• The cancer might be spreading to another organ.

Liver disease

Liver disease can bring about swelling in two ways:
  • The veins bringing blood to the liver may have high blood pressure (known as portal hypertension). This causes the liver not to work well and can lead to a build-up of fluid in the belly. 
  • The liver isn’t making enough of the proteins that travel in the blood. As a result, fluid leaks out of blood vessels into the belly.

Heart disease

When the heart isn’t able to pump blood effectively, fluid builds up and the belly can swell.  

Kidney disease

When the kidneys aren’t able to make enough urine, fluid builds up in various parts of the body, including the belly.

Infection

Infection can cause inflammation and impacts:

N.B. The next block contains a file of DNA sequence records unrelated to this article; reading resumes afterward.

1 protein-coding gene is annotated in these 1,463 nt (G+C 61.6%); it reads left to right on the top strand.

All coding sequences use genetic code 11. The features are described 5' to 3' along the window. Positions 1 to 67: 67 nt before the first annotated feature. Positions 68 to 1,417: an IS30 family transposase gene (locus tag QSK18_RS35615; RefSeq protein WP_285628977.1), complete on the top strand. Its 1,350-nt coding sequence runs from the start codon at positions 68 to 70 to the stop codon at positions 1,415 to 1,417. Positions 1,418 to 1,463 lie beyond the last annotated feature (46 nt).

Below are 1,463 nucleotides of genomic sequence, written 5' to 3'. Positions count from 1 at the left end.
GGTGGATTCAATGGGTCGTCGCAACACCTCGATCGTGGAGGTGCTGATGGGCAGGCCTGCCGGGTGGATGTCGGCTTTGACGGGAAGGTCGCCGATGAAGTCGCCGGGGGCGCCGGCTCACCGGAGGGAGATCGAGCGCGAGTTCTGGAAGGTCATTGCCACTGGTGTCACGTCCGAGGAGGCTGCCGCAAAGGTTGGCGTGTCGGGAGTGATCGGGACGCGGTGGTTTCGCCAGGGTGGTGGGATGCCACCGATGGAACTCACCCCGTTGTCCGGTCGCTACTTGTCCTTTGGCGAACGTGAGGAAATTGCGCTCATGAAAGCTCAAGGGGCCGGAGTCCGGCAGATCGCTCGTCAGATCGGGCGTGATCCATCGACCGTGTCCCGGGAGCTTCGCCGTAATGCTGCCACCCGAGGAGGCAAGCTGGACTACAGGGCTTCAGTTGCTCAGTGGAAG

• How well an organ is functioning.
  • How fluid is moving in the belly. 
An infection of the peritoneum (the thin sheet of tissue around the organs in the belly) can lead to fluid buildup.

Digestive system problems

These include:
  • Blockage of the intestines, preventing food and fluid from passing through and being digested.
  • Irritation of the stomach lining or the lining of the intestines. This irritation can be caused by:
    • Radiation treatments.
    • Infections.
    • Some medications.

Lymphatic system problems

When lymph glands are blocked, fluid can’t drain properly from the belly.

Disorders of the pancreas

  • An inflamed pancreas (pancreatitis) causes fluid to build up.
  • Pancreatic cancer can block the flow of fluid.

Swelling in the belly and emotions

As well as causing physical distress, swelling in the belly is emotionally stressful and exhausting. 
  • It’s hard for someone who’s physically uncomfortable to enjoy life. 
  • Some people become isolated. They stay home and don’t socialize with friends because they:
    • Are in pain.
    • Feel self-conscious about their large belly. 
    • Find movement difficult and uncomfortable.